5 years ago

A qualitative study of patients’ views of techniques to reduce dental anxiety

To explore the fear/anxiety inducing triggers associated with dental treatment, and what dentally anxious adults would like from their dental encounter. Methods Two focus-groups and three interviews with fourteen dentally-anxious people were conducted in this qualitative study. All discussions were tape-recorded and transcribed verbatim. Content was categorised by common characteristics to identify underlying themes using thematic analysis. Results Four themes were identified to bring general meaning within the content: 1. Preparedness, 2. Teamwork, 3. Reinforced trust, 4. Tailored treatment plan. Conclusions Preparatory information may need to be tailored and comprehensive, yet dissociative and reassuring. Dentally-anxious people might want a sense of control and shared-decision making. They may not want dentists to understate the treatment procedures and risks to make them feel better temporarily. Clinical significance Dental anxiety affects between 10 and 60% of the population. Participants in this study suggested different ways the dental team could help their anxiety. Therefore, it is key for whole dental team to find out what could be done to help dentally anxious patients.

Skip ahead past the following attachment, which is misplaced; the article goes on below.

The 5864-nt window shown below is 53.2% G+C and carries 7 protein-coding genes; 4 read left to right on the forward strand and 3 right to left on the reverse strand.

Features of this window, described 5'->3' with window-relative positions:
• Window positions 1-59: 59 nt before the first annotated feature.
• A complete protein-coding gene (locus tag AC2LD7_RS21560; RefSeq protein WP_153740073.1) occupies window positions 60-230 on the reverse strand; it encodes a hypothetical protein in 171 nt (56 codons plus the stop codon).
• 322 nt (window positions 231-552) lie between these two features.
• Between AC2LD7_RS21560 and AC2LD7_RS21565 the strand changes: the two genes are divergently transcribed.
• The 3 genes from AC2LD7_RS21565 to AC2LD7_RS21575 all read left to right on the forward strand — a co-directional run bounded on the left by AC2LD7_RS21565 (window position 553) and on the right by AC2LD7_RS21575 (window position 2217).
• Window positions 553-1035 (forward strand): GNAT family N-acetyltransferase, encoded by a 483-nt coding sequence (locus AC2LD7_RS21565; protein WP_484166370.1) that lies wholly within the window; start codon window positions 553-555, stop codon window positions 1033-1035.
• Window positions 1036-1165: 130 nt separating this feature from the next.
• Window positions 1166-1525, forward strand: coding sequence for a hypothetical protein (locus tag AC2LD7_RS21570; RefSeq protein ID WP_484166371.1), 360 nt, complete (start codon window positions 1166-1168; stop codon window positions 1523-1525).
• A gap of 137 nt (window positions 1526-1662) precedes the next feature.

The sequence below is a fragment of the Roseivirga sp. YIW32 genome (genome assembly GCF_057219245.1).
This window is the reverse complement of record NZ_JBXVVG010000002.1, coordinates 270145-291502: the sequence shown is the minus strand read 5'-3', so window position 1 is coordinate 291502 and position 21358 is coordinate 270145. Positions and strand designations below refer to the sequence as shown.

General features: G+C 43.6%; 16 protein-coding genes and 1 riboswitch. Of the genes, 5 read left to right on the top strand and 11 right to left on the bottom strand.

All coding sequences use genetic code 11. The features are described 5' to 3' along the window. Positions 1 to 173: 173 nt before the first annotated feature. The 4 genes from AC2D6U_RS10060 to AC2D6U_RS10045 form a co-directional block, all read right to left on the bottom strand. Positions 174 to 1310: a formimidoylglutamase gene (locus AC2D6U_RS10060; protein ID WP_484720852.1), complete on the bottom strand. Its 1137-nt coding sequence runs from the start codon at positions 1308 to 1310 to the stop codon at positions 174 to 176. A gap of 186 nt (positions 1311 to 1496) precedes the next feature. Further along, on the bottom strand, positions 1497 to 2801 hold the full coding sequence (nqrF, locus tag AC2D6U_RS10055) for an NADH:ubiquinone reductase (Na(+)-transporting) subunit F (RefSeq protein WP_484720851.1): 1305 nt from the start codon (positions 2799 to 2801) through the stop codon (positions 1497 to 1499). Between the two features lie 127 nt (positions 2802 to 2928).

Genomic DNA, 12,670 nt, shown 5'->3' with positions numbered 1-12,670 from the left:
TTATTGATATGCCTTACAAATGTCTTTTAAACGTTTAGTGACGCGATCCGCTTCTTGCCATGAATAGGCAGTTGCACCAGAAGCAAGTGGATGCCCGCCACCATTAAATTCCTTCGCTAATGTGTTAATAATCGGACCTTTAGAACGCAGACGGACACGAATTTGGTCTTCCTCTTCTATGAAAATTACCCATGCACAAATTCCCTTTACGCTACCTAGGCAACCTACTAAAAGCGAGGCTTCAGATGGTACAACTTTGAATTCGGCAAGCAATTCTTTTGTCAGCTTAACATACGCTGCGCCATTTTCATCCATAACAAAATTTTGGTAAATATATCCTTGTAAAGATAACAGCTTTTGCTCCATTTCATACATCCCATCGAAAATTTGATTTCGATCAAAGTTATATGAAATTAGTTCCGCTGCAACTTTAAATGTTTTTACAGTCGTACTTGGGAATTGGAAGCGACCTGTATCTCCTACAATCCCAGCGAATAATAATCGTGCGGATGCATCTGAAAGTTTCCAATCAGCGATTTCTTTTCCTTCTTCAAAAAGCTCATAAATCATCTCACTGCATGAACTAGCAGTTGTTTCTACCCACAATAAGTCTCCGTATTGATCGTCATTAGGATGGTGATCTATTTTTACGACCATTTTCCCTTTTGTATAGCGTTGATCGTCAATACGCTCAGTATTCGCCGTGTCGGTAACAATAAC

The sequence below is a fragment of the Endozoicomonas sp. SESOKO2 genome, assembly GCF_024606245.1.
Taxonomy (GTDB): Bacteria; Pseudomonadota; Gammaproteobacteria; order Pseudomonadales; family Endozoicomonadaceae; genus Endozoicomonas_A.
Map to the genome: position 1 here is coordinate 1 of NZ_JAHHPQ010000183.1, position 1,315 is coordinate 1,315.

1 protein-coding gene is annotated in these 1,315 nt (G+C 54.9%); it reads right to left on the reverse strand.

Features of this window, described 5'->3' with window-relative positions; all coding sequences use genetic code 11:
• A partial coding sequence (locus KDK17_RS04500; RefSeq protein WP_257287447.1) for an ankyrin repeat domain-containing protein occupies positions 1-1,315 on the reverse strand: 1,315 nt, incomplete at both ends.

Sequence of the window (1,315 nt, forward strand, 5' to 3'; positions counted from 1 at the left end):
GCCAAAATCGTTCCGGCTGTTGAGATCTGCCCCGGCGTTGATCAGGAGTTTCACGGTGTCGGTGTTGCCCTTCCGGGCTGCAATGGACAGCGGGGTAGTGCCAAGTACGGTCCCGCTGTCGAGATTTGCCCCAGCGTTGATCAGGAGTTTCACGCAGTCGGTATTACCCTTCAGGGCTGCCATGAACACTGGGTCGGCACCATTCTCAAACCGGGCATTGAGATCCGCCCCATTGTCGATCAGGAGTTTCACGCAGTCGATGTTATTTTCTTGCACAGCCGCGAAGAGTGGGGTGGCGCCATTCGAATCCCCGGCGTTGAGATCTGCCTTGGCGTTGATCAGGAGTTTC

Publisher URL: www.sciencedirect.com/science

DOI: S0300571217302087

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